A Chicago Tribune story from August of last year illustrates the book purchase and rental situation in Illinois. “With the state in fiscal crisis, the Illinois State Board of Education for the second year has eliminated more than $40 million in funding used to defray textbook costs—or about $40 per student. Now, districts are passing along that cost to families in a variety of ways: Some schools that rent books to students are hiking the fees. Those that require students to buy books will be passing out fewer free ones. And even private schools are taking a hit because the money also was available to them … Textbooks are considered an academic staple and are typically free elsewhere in the country. Only about 15% of school districts nationwide collected money from families for textbook rentals or purchases in 2008, according to the most recent federal data. That year, districts across the country collected $201.5 million, with Illinois collecting the most—$96.8 million. Only six states, mostly in the Midwest, collected more than $10 per student for textbooks. Nearly all districts across Illinois require families to pay for books, with parents in the Chicago area generally paying more than downstate parents. Courts here have upheld book fees, based on case law that interprets a free education as a school building and teachers—not books and other supplies. By requiring parents to pay for books, districts do not have to pass along the cost to all taxpayers.”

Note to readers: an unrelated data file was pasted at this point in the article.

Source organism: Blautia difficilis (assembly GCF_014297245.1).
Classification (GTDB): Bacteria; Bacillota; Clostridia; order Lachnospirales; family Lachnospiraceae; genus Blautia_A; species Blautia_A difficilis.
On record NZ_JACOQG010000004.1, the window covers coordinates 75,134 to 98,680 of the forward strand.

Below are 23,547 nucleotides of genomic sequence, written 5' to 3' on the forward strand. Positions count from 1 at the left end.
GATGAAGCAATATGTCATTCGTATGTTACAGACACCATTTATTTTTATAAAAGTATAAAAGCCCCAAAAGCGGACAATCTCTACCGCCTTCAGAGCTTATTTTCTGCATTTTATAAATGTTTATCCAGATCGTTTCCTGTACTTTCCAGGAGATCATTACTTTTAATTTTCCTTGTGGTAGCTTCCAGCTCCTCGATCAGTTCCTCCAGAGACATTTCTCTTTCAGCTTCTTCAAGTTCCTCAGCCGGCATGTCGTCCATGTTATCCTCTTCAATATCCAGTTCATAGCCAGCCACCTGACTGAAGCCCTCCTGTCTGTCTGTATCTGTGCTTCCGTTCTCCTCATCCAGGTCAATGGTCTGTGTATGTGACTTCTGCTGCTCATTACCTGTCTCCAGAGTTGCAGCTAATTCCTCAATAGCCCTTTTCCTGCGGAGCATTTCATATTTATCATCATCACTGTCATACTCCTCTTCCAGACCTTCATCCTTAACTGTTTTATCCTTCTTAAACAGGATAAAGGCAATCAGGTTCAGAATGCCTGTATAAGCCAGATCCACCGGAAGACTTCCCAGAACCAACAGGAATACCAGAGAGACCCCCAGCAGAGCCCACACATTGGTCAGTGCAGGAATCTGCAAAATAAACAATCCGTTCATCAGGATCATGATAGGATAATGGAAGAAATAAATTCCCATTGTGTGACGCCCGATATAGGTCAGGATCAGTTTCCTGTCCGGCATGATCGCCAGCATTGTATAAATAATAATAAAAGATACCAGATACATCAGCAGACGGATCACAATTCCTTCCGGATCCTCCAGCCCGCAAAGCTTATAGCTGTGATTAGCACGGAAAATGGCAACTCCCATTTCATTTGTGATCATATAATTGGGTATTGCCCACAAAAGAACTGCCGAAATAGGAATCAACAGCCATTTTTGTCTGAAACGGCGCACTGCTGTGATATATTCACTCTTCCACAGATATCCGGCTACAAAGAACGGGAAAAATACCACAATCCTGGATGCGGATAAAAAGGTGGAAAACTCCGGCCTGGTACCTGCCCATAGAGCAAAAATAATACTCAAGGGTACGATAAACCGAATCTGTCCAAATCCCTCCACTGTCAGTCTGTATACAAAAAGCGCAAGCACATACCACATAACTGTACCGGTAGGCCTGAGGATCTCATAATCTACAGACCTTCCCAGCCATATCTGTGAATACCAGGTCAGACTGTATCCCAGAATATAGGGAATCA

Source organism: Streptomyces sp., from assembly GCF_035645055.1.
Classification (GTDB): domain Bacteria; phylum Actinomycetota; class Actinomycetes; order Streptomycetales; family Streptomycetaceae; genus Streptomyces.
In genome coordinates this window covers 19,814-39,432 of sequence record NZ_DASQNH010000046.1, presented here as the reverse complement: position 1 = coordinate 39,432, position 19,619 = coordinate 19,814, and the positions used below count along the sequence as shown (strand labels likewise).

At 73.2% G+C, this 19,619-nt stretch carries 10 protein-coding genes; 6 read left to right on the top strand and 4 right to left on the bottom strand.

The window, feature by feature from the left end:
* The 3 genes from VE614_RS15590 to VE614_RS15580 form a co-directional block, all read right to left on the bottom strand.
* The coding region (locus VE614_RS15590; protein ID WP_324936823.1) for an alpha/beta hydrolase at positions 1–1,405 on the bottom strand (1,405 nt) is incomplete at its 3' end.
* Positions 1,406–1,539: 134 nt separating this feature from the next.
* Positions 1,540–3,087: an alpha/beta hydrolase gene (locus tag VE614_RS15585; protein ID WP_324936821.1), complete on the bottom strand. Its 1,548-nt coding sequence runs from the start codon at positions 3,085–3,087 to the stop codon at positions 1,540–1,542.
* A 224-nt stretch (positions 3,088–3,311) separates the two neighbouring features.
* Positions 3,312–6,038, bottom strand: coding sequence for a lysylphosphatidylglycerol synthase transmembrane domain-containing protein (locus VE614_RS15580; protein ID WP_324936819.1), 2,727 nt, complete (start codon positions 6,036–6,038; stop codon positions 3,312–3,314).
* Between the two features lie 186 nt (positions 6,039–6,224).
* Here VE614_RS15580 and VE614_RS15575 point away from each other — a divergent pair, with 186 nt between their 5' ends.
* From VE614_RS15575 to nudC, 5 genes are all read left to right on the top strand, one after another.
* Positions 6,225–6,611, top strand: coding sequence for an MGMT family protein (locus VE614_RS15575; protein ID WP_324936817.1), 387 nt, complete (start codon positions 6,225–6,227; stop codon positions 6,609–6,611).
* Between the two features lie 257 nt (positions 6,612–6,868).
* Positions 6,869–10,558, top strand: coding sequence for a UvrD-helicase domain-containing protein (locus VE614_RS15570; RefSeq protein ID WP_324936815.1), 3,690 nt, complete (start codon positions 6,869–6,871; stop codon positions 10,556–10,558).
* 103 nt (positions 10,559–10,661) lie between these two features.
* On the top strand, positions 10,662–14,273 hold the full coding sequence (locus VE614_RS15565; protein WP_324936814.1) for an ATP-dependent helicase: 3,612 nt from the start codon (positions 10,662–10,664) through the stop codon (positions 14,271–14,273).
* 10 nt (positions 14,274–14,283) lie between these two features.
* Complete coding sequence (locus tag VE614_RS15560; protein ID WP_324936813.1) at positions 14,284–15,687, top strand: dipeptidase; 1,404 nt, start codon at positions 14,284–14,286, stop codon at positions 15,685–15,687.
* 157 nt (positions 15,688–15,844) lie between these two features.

A Playing Field Tilting More Toward Digital
A recent Indiana social studies adoption competition led the State Board of Education to grant everyone a waiver from buying books from the state adoption list. In fact “book” is now defined as systematically organized content, so funding can be applied to software and web-based materials as well as to computers. The Board wants to get out of the business of state textbook adoptions. Rather than creating adoption lists, it is now publishing online reviews of submitted packages, assessing factors such as alignment to standards, and giving each an overall rubric-based score. The new legislation allows schools to pivot toward more digitally delivered curriculum. From Keller’s perspective, there is pent-up disappointment with textbooks but no clear pattern of what to substitute for them. The resulting confusion is often moving schools to buy hardware.